[Marxism] Texas Border Wall Can't Separate Latinos from Memories and Culture

Dbachmozart at aol.com Dbachmozart at aol.com
Sat Jun 14 04:49:42 MDT 2008


Texas Border Wall Can't Separate Latinos from  Memories and Culture
 

clip --

A short walk from the state capitol, at the Hideout Theater, the film  Border 
Bandits is upending some of the tall tales from that era of  revolution -- 
tales like the looming race war -- and replacing them with a  bloody history 
most folks don't know about. The film centers on the  recollections of Rio Grande 
Valley ranch hand Roland Warnock, who in 1915  witnessed Texas Rangers shoot 
two unarmed Tejano ranchers -- both U.S. citizens  -- in the back. 
During a Ranger-led border crackdown to root out so-called Mexican bandits  
and suspected sympathizers, meaning anyone with a Spanish surname and two good  
legs, lawmen and vigilantes killed 5,000; thousands more abandoned their 
ranches  and fled to Mexico. A postcard memorializing the border crackdown flashes 
across  the screen, featuring three mounted Rangers with their lassos tied 
around dead  "Mexicans." 
But were they really "bandits"? About midway back to the border, at a  
converted ranch house with creaky wood floors that now is the Kenedy Ranch  Museum, 
historian Homero Vera fills me in on the back story for the "Border  Bandits" 
film. 
"They were revolutionaries, they had their ideals," Vera explains. "They  
called them bandits because they were hostile, because they did kill some  
Anglos." 
The struggle, of course, was over land. Tejano landowners rebelled against  
the strong-arm land seizures by Anglos that robbed them of their ranches.  
Between 1900 and 1910, some 187,000 acres went from Tejano to Anglo hands in  just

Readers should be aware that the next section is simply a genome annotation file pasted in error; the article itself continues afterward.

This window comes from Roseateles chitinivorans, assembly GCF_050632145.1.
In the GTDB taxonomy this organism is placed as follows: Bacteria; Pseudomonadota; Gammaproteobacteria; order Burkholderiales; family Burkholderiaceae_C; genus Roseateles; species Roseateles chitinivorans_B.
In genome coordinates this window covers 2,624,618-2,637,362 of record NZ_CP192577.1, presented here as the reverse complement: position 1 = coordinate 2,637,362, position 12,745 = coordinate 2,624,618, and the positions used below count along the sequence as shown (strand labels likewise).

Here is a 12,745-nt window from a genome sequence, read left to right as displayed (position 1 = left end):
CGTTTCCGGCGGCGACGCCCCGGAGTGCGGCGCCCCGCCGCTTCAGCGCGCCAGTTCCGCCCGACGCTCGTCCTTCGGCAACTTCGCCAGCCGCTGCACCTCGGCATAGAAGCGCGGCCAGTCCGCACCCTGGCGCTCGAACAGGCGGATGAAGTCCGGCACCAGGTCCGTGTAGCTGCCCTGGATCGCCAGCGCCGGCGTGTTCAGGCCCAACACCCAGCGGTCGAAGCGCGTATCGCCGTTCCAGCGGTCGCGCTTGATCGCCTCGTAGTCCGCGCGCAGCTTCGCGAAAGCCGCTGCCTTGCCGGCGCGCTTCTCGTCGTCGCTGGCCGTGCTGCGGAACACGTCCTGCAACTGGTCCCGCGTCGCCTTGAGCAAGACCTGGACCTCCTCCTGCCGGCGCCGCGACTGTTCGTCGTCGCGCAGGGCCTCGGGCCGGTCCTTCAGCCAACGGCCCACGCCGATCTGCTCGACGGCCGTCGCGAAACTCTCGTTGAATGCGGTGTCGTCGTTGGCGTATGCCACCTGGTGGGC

two border counties. Suddenly, Tejano ranchers and proud vaqueros (cowboys)  
became landless farm laborers. 
Inspired in part by this Tejano-Anglo conflict, Tejano rebels launched their  
Plan de San Diego. The 1915 plot called for the defeat of U.S. rule in Texas, 
 Colorado, New Mexico, Arizona and California, the formation of a new 
republic  for Mexicans, blacks and Indians, and the killing of every Anglo male over 
age  16. 
Bands of rebels burned bridges, derailed trains and wreaked havoc throughout  
the Rio Grande Valley. It was the nightmare scenario Rangers had anticipated. 
 And though 80 years had passed since that seminal border battle, the Ranger  
crackdown evoked that old battle cry of the Texas Anglo: Remember the Alamo! 
Spurred by the film, state Rep. Aaron Pea (D) proposed a bill in 2005 to  
teach this largely ignored Ranger history in Lone Star schools. The bill died in  
session. Pea never revived it. 
Faced with the outcry over 21st-century Mexican immigrants, Texas, he said,  
wasn't ready to look back at injustices committed against Mexican Americans in 
 the distant past. "It's a less tolerant environment -- a xenophobic 
political  environment -- that we exist in today because of the immigration debate," 
he  says. 
But the 1915 Ranger campaign wasn't directed at immigrants, I say. It was  
directed at Tejanos, meaning: U.S. citizens. Fear, said Pea, made such  
distinctions irrelevant to Anglos of that era. 

full article --
_http://www.alternet.org/immigration/87699/_ 
(http://www.alternet.org/immigration/87699/)  



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